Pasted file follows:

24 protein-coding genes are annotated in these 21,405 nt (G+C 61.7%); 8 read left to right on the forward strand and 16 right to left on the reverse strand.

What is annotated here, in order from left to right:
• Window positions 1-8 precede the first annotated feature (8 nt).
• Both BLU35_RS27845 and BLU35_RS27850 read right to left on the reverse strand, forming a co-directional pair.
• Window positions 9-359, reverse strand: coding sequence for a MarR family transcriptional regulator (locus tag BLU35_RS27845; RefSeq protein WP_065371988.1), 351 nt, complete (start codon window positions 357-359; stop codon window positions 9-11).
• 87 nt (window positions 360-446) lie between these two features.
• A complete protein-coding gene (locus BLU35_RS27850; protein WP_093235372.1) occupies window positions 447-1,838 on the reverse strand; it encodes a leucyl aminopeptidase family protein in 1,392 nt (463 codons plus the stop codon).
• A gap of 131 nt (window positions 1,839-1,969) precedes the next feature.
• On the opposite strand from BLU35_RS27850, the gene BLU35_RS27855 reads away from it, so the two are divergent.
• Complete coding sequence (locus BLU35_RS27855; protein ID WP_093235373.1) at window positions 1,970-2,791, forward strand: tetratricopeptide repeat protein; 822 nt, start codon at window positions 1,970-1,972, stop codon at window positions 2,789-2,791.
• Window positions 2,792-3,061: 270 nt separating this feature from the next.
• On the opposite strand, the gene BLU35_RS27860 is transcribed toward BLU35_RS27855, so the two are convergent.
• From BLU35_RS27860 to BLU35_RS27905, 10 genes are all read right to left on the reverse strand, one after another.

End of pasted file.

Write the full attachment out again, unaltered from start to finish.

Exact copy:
24 protein-coding genes are annotated in these 21,405 nt (G+C 61.7%); 8 read left to right on the forward strand and 16 right to left on the reverse strand.

What is annotated here, in order from left to right:
• Window positions 1-8 precede the first annotated feature (8 nt).
• Both BLU35_RS27845 and BLU35_RS27850 read right to left on the reverse strand, forming a co-directional pair.
• Window positions 9-359, reverse strand: coding sequence for a MarR family transcriptional regulator (locus tag BLU35_RS27845; RefSeq protein WP_065371988.1), 351 nt, complete (start codon window positions 357-359; stop codon window positions 9-11).
• 87 nt (window positions 360-446) lie between these two features.
• A complete protein-coding gene (locus BLU35_RS27850; protein WP_093235372.1) occupies window positions 447-1,838 on the reverse strand; it encodes a leucyl aminopeptidase family protein in 1,392 nt (463 codons plus the stop codon).
• A gap of 131 nt (window positions 1,839-1,969) precedes the next feature.
• On the opposite strand from BLU35_RS27850, the gene BLU35_RS27855 reads away from it, so the two are divergent.
• Complete coding sequence (locus BLU35_RS27855; protein ID WP_093235373.1) at window positions 1,970-2,791, forward strand: tetratricopeptide repeat protein; 822 nt, start codon at window positions 1,970-1,972, stop codon at window positions 2,789-2,791.
• Window positions 2,792-3,061: 270 nt separating this feature from the next.
• On the opposite strand, the gene BLU35_RS27860 is transcribed toward BLU35_RS27855, so the two are convergent.
• From BLU35_RS27860 to BLU35_RS27905, 10 genes are all read right to left on the reverse strand, one after another.